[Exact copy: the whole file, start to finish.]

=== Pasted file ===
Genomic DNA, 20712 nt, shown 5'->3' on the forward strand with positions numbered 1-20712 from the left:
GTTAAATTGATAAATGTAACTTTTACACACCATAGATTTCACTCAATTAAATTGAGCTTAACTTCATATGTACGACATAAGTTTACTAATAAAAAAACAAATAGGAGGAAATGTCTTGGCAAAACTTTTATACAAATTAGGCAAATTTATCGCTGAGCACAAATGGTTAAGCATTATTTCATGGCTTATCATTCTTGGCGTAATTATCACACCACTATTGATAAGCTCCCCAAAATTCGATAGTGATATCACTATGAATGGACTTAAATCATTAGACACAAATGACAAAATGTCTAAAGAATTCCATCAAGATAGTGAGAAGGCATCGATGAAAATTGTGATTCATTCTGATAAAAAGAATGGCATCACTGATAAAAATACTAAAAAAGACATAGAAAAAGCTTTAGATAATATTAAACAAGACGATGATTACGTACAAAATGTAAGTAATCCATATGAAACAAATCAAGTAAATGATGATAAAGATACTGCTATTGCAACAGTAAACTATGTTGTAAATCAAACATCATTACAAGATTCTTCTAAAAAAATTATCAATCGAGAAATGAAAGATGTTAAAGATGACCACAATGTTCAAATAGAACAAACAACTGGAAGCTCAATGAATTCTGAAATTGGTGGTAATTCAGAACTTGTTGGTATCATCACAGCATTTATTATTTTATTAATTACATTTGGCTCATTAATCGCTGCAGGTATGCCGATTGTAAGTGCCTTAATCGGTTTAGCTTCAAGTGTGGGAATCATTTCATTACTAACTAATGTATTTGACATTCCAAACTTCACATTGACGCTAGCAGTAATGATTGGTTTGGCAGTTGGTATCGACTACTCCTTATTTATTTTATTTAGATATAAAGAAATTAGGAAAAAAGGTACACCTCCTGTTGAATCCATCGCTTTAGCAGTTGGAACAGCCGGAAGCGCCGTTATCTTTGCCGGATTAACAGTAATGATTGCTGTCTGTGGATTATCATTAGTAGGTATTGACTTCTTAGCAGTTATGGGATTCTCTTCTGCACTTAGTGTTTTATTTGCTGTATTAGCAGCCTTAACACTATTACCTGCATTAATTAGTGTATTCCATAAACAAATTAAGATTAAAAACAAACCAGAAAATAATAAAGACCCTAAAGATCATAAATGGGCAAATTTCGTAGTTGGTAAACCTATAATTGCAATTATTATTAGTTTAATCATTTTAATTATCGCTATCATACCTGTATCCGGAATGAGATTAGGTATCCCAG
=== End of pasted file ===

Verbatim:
Genomic DNA, 20712 nt, shown 5'->3' on the forward strand with positions numbered 1-20712 from the left:
GTTAAATTGATAAATGTAACTTTTACACACCATAGATTTCACTCAATTAAATTGAGCTTAACTTCATATGTACGACATAAGTTTACTAATAAAAAAACAAATAGGAGGAAATGTCTTGGCAAAACTTTTATACAAATTAGGCAAATTTATCGCTGAGCACAAATGGTTAAGCATTATTTCATGGCTTATCATTCTTGGCGTAATTATCACACCACTATTGATAAGCTCCCCAAAATTCGATAGTGATATCACTATGAATGGACTTAAATCATTAGACACAAATGACAAAATGTCTAAAGAATTCCATCAAGATAGTGAGAAGGCATCGATGAAAATTGTGATTCATTCTGATAAAAAGAATGGCATCACTGATAAAAATACTAAAAAAGACATAGAAAAAGCTTTAGATAATATTAAACAAGACGATGATTACGTACAAAATGTAAGTAATCCATATGAAACAAATCAAGTAAATGATGATAAAGATACTGCTATTGCAACAGTAAACTATGTTGTAAATCAAACATCATTACAAGATTCTTCTAAAAAAATTATCAATCGAGAAATGAAAGATGTTAAAGATGACCACAATGTTCAAATAGAACAAACAACTGGAAGCTCAATGAATTCTGAAATTGGTGGTAATTCAGAACTTGTTGGTATCATCACAGCATTTATTATTTTATTAATTACATTTGGCTCATTAATCGCTGCAGGTATGCCGATTGTAAGTGCCTTAATCGGTTTAGCTTCAAGTGTGGGAATCATTTCATTACTAACTAATGTATTTGACATTCCAAACTTCACATTGACGCTAGCAGTAATGATTGGTTTGGCAGTTGGTATCGACTACTCCTTATTTATTTTATTTAGATATAAAGAAATTAGGAAAAAAGGTACACCTCCTGTTGAATCCATCGCTTTAGCAGTTGGAACAGCCGGAAGCGCCGTTATCTTTGCCGGATTAACAGTAATGATTGCTGTCTGTGGATTATCATTAGTAGGTATTGACTTCTTAGCAGTTATGGGATTCTCTTCTGCACTTAGTGTTTTATTTGCTGTATTAGCAGCCTTAACACTATTACCTGCATTAATTAGTGTATTCCATAAACAAATTAAGATTAAAAACAAACCAGAAAATAATAAAGACCCTAAAGATCATAAATGGGCAAATTTCGTAGTTGGTAAACCTATAATTGCAATTATTATTAGTTTAATCATTTTAATTATCGCTATCATACCTGTATCCGGAATGAGATTAGGTATCCCAG